Where a PID comes in handy is in heating circuits, like bbq smokers, where overshoot can affect the quality of your bbq. Overshoot is caused by the delay between the heat being produced, to the heat being detected. Undershoot is also a problem in some systems, so a PID is designed to slow heating as you approach the set point, to prevent going over. they are used in chemical plants on reactor vessels to prevent a chemical process from overheating and destroying the batch being produced... but there are many other applications for PID's. The PID output is typically a pulse width modulation, which works great for heating elements. But unless you force the PID to only use off-pulse widths longer than the minimum compressor hold-off time, it can't be used on a compressor. A typical PID will have the shortest pulse widths around 1/2 second or so, far too short for a compressor. Most chilling systems use a simple on or off thermostat, with an integrated hold-off feature, or the hold-off is incorporated in a time-delay relay or a controller board on the unit controlling the compressor. I've never heard of a system using a PID for chilling, but of course it is possible. I have seen systems that simulate a PID behavior, by reducing the compressor speed or compression ratio, like the new "digital inverter" compressors on some modern systems, but those compressors never turn off, they only turn down... And while they are controlled by something like a PID, it is not a PID, it is something else.

    Bottom line, I don't recommend a PID for most chilling applications.

    To determine what is a "short" cycle for your unit, get a stethoscope, and listen to the sounds in the cooling coils after the compressor is turned off. The best way to do this is to unplug the unit for at least an hour, so that is warms up several degrees. Then plug it back in, and watch it cool down. Before it reaches the set-point, and the compressor is still running, unplug the unit and note the time. While it is freshly off, find the place where the stethoscope produces the loudest sounds of the refrigeration gasses equalizing. Once you find that spot, listen as the sound diminishes, and when you can't hear it at all, note the time again. The begining and ent times are your "measured" equalization time. Now the actual equalization time is actually longer than your calculated time, and depending on how confident you had a good location to hear the gasses moving, you should calculate a time value to use. I would recommend at least 2 to 4 times the measured time, so if you heard the gasses hissing for 5 minutes, I would us a 10 to 20 minute timer value for the hold-off timer.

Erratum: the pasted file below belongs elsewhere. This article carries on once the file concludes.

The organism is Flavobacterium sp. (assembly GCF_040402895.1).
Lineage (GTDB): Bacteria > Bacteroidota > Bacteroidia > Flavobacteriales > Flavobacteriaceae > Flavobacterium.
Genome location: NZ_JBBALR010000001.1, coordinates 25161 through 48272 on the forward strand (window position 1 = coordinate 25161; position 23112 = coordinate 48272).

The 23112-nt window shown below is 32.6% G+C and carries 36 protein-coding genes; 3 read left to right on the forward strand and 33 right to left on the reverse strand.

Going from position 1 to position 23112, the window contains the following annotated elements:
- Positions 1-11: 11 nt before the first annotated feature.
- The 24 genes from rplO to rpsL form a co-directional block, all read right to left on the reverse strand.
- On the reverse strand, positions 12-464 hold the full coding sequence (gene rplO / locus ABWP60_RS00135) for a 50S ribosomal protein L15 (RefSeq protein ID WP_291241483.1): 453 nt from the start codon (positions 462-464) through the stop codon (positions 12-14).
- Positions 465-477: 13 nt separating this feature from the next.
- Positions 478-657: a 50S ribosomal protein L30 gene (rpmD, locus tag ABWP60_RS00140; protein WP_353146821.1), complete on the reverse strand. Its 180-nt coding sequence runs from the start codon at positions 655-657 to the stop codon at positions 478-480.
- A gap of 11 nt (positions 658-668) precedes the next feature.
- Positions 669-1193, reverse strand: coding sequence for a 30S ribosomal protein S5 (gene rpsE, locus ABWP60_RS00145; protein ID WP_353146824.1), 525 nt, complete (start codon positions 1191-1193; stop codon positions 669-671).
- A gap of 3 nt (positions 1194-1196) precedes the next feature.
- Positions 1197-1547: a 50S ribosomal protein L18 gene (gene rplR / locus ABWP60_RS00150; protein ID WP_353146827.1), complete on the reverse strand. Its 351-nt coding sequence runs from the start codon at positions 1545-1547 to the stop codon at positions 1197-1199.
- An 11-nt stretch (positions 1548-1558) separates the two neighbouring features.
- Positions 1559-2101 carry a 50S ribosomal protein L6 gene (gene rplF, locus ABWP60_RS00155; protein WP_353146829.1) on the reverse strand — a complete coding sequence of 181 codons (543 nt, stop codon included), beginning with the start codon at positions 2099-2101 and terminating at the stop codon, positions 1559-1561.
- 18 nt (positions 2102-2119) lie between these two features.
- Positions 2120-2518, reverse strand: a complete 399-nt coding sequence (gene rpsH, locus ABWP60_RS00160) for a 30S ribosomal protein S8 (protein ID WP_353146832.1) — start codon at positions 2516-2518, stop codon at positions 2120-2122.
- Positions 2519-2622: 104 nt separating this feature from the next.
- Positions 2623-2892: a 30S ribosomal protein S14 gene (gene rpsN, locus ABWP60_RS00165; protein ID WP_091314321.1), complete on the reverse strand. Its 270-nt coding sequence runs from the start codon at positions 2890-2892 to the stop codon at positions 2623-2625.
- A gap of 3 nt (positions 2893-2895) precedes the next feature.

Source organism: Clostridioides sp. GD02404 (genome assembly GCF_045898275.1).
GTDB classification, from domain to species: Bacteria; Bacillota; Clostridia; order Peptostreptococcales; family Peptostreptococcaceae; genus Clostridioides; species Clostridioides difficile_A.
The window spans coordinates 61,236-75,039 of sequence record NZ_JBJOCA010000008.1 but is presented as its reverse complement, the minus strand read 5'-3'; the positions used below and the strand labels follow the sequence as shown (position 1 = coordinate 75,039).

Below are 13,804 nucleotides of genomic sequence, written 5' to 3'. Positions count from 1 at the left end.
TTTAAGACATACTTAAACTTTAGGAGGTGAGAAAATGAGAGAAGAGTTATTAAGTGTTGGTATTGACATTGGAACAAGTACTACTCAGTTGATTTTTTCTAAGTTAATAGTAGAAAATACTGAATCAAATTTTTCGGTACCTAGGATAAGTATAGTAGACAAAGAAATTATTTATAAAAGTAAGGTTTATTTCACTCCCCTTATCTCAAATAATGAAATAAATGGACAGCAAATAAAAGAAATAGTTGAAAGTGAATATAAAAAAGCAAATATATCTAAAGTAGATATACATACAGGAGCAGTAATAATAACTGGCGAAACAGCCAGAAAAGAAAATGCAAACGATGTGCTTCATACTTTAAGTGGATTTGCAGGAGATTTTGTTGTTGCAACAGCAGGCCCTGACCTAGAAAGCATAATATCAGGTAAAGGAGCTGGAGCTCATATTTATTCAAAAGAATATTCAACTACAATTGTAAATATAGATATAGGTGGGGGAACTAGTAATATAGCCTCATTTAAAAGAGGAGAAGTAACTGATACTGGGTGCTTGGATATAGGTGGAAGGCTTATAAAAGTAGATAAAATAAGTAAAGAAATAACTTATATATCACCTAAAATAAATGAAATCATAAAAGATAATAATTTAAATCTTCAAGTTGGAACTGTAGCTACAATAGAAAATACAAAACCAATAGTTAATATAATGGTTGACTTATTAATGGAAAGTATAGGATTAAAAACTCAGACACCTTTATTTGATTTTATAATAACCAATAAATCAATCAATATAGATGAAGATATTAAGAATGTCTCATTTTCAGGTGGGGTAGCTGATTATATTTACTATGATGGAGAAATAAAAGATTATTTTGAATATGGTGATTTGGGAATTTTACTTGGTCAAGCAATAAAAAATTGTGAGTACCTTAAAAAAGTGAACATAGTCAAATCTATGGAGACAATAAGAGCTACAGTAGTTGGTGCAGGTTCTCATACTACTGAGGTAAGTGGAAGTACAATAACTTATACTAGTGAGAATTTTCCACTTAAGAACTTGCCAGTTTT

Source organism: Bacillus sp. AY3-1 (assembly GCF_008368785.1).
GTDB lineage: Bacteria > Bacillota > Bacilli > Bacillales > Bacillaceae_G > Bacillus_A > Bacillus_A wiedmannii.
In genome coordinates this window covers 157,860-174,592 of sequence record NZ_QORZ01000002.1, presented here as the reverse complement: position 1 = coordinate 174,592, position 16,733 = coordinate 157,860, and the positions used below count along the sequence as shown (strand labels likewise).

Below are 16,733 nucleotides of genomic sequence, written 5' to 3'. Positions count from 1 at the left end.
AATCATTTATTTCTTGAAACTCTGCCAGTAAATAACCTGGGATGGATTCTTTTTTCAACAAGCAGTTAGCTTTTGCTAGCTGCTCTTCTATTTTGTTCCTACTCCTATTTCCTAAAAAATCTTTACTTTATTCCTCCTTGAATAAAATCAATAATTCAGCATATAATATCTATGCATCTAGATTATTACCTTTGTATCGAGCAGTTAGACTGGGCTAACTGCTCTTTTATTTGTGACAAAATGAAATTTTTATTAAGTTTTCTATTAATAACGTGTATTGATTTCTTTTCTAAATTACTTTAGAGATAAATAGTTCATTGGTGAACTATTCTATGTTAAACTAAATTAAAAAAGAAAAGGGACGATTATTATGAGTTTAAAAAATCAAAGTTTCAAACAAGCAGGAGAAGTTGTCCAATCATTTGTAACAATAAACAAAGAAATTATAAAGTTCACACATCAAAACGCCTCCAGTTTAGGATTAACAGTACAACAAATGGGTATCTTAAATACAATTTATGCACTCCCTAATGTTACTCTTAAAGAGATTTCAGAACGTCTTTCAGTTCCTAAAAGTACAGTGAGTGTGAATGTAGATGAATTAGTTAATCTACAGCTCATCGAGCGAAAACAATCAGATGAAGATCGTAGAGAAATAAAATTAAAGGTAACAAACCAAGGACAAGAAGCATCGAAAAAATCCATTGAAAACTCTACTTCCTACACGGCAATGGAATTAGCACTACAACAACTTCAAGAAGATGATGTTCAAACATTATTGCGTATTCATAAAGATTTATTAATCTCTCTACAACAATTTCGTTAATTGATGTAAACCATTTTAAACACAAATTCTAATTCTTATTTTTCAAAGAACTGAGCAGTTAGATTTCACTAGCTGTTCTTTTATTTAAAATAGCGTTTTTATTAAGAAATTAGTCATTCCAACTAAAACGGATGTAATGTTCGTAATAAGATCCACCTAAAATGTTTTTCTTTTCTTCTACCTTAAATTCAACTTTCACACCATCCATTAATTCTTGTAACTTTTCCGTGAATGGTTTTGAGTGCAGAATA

In your thermostat routine, you should timestamp the time you turn the timer off, and the routine that turns the compressor on should check to see that the hold-off time has passed, and delay startup if it hasn't. Also, if the unit is turning on after being off, such that the time off is unknown, the compressor should not be turned on until the hold-off time has passed.

    The hold-off time is critical, otherwise you /will/ damage the compressor eventually.

    The problem is that the compressor has a hard time starting up when there is already pressure built up in the system. Hard starts are very bad for the compressor. Most compressors won't start at all under pressure, but some will eventually start, but not without overheating. Heat will shorten the life, and even destroy the compressor.

    I'm an engineer, I have a refrigeration license, I've designed PID's, temperature controls of various types, I ran an ISP for 20 years, and have designed control systems for a variety of applications, such as diesel engine computers , power plant systems and data center air conditioners. My passion is IOT, or at least networked control systems, so I love peeking into what other people are doing.